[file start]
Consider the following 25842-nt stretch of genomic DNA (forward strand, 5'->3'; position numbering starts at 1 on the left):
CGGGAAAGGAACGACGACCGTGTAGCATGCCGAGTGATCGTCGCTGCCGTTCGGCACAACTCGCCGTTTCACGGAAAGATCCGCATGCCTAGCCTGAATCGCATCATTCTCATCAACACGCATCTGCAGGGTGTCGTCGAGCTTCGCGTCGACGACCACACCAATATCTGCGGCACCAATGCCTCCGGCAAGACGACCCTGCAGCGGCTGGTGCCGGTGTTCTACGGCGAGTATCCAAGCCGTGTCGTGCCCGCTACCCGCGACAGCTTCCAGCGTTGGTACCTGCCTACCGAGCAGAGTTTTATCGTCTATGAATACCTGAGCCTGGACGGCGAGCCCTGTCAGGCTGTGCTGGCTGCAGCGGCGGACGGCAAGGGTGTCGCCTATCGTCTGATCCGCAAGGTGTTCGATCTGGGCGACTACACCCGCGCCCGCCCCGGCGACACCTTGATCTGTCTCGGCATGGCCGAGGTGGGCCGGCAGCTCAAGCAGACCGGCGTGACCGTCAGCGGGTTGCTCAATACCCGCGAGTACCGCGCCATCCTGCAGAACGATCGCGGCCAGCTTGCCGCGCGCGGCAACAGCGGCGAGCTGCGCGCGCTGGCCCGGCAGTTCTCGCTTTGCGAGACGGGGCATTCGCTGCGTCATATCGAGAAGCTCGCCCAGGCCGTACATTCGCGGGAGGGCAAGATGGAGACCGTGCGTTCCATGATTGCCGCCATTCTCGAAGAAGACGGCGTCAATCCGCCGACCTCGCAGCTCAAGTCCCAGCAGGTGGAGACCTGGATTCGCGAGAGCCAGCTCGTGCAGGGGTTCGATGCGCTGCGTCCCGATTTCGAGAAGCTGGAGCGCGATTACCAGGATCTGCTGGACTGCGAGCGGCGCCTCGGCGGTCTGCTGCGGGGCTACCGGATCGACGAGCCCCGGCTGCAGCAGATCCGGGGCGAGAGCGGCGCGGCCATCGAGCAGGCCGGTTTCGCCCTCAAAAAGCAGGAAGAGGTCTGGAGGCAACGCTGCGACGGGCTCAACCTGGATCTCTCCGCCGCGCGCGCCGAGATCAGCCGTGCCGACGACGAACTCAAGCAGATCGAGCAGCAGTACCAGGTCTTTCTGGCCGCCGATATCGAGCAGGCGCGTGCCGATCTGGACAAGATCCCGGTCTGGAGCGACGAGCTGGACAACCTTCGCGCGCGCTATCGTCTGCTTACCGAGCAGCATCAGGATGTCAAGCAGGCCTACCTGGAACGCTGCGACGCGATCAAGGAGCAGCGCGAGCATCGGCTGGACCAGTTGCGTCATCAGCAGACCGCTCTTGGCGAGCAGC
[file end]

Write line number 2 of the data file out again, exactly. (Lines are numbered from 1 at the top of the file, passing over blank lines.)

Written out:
CGGGAAAGGAACGACGACCGTGTAGCATGCCGAGTGATCGTCGCTGCCGTTCGGCACAACTCGCCGTTTCACGGAAAGATCCGCATGCCTAGCCTGAATCGCATCATTCTCATCAACACGCATCTGCAGGGTGTCGTCGAGCTTCGCGTCGACGACCACACCAATATCTGCGGCACCAATGCCTCCGGCAAGACGACCCTGCAGCGGCTGGTGCCGGTGTTCTACGGCGAGTATCCAAGCCGTGTCGTGCCCGCTACCCGCGACAGCTTCCAGCGTTGGTACCTGCCTACCGAGCAGAGTTTTATCGTCTATGAATACCTGAGCCTGGACGGCGAGCCCTGTCAGGCTGTGCTGGCTGCAGCGGCGGACGGCAAGGGTGTCGCCTATCGTCTGATCCGCAAGGTGTTCGATCTGGGCGACTACACCCGCGCCCGCCCCGGCGACACCTTGATCTGTCTCGGCATGGCCGAGGTGGGCCGGCAGCTCAAGCAGACCGGCGTGACCGTCAGCGGGTTGCTCAATACCCGCGAGTACCGCGCCATCCTGCAGAACGATCGCGGCCAGCTTGCCGCGCGCGGCAACAGCGGCGAGCTGCGCGCGCTGGCCCGGCAGTTCTCGCTTTGCGAGACGGGGCATTCGCTGCGTCATATCGAGAAGCTCGCCCAGGCCGTACATTCGCGGGAGGGCAAGATGGAGACCGTGCGTTCCATGATTGCCGCCATTCTCGAAGAAGACGGCGTCAATCCGCCGACCTCGCAGCTCAAGTCCCAGCAGGTGGAGACCTGGATTCGCGAGAGCCAGCTCGTGCAGGGGTTCGATGCGCTGCGTCCCGATTTCGAGAAGCTGGAGCGCGATTACCAGGATCTGCTGGACTGCGAGCGGCGCCTCGGCGGTCTGCTGCGGGGCTACCGGATCGACGAGCCCCGGCTGCAGCAGATCCGGGGCGAGAGCGGCGCGGCCATCGAGCAGGCCGGTTTCGCCCTCAAAAAGCAGGAAGAGGTCTGGAGGCAACGCTGCGACGGGCTCAACCTGGATCTCTCCGCCGCGCGCGCCGAGATCAGCCGTGCCGACGACGAACTCAAGCAGATCGAGCAGCAGTACCAGGTCTTTCTGGCCGCCGATATCGAGCAGGCGCGTGCCGATCTGGACAAGATCCCGGTCTGGAGCGACGAGCTGGACAACCTTCGCGCGCGCTATCGTCTGCTTACCGAGCAGCATCAGGATGTCAAGCAGGCCTACCTGGAACGCTGCGACGCGATCAAGGAGCAGCGCGAGCATCGGCTGGACCAGTTGCGTCATCAGCAGACCGCTCTTGGCGAGCAGC